I was born in Tundla, a tiny town near Agra, have spent first sixteen years of my life spending different slices of time in various states of North India (plains)- U.P., Bihar, Haryana, New Delhi… then came to west bengal and settled there till 2014, I live with my younger brother who is kind enough to take care of my worldly needs. If you have too many “whys” in your mind read “The charons” and judge thereafter. You will get a clear glimpse of my life therein too.


Work-in-progress, seeker, and bundle of contradictions. Stubborn and Refusal to grow up and constantly in search of myself, I blurt it out on my space. Drop in and share some love. Indian!!!

51 thoughts on “Review: The Charons is dark but brilliantly weaved

  1. I think I will answer your query, in case your readers too have the same question- you said why did not I destroyed the miscreants in the story, well, because “The charons” has not deviated from truth, it has just shared what has happened in reality, and you know Indian reality is not at all “satyameva jayate” type, here whistleblowers are butchered in public view.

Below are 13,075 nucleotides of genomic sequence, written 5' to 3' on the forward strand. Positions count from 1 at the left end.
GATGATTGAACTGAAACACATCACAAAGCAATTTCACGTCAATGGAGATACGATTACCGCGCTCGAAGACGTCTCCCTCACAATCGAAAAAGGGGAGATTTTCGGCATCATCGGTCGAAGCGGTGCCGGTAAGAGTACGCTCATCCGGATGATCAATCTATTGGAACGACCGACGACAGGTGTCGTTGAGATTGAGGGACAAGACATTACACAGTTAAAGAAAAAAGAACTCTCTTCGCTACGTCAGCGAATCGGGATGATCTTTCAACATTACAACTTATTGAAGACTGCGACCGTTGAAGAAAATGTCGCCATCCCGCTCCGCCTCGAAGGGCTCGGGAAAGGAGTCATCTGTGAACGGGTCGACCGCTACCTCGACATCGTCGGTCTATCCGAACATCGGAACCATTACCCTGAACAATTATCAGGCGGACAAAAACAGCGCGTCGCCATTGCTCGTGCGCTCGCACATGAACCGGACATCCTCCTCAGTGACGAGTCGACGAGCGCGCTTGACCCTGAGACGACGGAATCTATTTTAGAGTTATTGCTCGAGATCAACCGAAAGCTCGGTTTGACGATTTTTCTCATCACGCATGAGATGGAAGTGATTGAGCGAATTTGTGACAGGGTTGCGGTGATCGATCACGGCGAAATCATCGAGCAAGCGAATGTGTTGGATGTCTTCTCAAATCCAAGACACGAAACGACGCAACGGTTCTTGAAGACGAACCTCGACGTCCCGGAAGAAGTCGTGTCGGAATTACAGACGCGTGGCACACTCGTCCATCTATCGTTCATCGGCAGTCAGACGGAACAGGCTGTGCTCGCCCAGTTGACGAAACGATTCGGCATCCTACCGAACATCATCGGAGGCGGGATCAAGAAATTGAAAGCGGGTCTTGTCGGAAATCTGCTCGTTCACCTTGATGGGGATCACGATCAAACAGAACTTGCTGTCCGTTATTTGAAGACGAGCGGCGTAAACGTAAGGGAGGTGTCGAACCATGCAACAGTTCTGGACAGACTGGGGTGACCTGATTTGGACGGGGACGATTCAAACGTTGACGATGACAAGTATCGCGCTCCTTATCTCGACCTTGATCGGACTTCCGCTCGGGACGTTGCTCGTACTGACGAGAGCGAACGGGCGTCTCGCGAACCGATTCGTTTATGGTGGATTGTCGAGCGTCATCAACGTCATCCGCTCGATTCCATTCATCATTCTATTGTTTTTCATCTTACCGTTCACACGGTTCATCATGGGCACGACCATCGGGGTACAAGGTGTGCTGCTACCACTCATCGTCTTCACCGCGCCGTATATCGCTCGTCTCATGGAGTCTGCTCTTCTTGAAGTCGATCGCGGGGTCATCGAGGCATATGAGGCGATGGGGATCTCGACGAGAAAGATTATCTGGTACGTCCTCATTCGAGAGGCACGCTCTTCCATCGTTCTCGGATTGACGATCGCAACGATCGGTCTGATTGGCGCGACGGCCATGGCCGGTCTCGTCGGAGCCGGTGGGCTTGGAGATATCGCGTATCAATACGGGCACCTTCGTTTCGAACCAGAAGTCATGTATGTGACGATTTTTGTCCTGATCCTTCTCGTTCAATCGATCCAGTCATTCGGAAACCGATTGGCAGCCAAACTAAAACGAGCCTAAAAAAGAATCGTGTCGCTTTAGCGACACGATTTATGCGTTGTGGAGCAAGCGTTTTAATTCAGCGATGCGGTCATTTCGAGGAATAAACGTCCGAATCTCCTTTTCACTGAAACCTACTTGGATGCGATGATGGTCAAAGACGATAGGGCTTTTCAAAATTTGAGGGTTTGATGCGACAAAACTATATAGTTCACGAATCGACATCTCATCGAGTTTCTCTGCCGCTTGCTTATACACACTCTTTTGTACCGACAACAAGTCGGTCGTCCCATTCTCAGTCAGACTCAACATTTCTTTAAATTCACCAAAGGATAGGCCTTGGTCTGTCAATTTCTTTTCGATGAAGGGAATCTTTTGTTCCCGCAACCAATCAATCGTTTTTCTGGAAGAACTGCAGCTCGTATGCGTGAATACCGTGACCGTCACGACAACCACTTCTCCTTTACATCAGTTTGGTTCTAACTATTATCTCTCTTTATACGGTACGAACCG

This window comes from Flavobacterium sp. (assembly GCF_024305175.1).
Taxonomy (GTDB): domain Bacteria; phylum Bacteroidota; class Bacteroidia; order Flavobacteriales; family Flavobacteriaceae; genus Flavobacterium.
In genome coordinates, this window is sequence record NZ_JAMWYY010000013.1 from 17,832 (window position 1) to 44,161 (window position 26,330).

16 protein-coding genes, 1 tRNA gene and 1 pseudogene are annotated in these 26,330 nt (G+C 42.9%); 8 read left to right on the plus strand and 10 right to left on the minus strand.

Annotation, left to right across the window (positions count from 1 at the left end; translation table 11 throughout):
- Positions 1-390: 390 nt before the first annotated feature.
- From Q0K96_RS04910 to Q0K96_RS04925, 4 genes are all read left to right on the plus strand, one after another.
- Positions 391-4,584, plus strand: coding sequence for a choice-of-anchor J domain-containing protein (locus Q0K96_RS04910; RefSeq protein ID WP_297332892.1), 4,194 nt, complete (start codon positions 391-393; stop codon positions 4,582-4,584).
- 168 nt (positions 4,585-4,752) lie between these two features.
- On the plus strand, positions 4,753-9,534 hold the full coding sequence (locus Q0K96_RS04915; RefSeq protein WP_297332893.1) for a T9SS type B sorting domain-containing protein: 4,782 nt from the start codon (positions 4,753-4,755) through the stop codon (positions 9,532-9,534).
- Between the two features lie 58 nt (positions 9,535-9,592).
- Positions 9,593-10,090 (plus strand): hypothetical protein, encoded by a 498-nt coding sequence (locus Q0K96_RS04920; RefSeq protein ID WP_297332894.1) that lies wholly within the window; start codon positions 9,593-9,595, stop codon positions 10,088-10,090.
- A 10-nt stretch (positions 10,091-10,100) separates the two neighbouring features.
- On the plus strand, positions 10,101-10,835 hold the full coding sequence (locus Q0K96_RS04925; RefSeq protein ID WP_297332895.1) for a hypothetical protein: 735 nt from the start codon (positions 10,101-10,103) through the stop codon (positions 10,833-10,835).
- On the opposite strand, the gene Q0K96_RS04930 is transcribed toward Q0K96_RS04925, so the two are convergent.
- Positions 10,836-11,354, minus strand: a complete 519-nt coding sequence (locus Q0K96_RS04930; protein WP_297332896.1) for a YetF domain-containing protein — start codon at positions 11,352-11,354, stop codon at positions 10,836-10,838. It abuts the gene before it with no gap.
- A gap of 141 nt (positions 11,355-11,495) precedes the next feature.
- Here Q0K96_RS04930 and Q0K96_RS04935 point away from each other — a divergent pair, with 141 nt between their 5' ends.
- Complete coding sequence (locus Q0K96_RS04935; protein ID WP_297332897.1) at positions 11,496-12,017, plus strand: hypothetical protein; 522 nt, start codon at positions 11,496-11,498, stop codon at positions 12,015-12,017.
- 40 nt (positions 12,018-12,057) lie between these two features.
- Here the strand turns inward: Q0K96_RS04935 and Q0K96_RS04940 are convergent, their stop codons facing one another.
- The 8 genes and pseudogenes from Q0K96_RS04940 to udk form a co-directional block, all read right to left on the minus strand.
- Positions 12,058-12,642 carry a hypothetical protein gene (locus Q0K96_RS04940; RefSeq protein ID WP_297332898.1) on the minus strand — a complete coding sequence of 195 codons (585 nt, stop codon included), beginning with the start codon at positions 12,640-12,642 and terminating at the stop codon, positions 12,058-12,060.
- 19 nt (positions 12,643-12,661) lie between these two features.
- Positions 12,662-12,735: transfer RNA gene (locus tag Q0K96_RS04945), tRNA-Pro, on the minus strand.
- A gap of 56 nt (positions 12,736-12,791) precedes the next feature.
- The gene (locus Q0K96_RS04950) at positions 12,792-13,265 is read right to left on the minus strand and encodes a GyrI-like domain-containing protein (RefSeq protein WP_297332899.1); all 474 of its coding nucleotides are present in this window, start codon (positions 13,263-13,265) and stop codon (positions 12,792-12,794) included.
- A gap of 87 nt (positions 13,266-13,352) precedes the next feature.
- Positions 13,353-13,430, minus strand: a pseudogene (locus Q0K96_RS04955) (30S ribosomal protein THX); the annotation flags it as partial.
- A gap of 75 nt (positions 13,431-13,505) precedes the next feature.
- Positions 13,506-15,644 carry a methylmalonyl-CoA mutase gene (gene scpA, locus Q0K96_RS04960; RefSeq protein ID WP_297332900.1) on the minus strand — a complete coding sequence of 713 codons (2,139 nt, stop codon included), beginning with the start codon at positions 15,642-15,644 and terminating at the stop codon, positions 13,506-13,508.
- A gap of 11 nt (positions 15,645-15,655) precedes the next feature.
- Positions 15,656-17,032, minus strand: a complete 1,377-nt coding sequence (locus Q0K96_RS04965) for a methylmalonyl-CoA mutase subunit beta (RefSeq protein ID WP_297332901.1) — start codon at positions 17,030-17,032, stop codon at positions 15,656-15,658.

But I have written another story in which I have fictionalized this drama and at the end of that story I sure will destroy the evil, Believe me!

      1. I will with great pleasure! I will certainly love it if some avid reader (who is always reading contemporary books) reads my books and shares his opinion.

        I will send them to you and ask you questions after you admit that you have read them 😉

        that is my only condition, you will have to give test to get the next one, ok?

        thanks and much love!

      2. well, have sent you two books yesterday songbird sings to sun and the lotus of fire, let me know after you finish them! 😉

        I will confirm here after sending you the books, do confirm so that I can be sure that you got them! my emails are dicey! they claim things but don’t do them! 🙂

      3. there wont be any 10×10 questions on these two, there is nothing to ask in these, I will be glad if you share your views and allow me to add them to the posts that I use to publicize these two. 🙂

        Let me know when you are done with these two, I will send two more. Initial ones are small, quick read things, then longer stories will come.

      4. you wont find another book of mine that is as long as the charons, unless of-course I publish kingmaker, that is a collaboration project and my co-author is really busy with his own works at present!

        my works are micro to short story/small poem fear not!

  2. This is a brilliant review of The Charons and great introduction to the beautiful Sharmishtha. Thanks for sharing.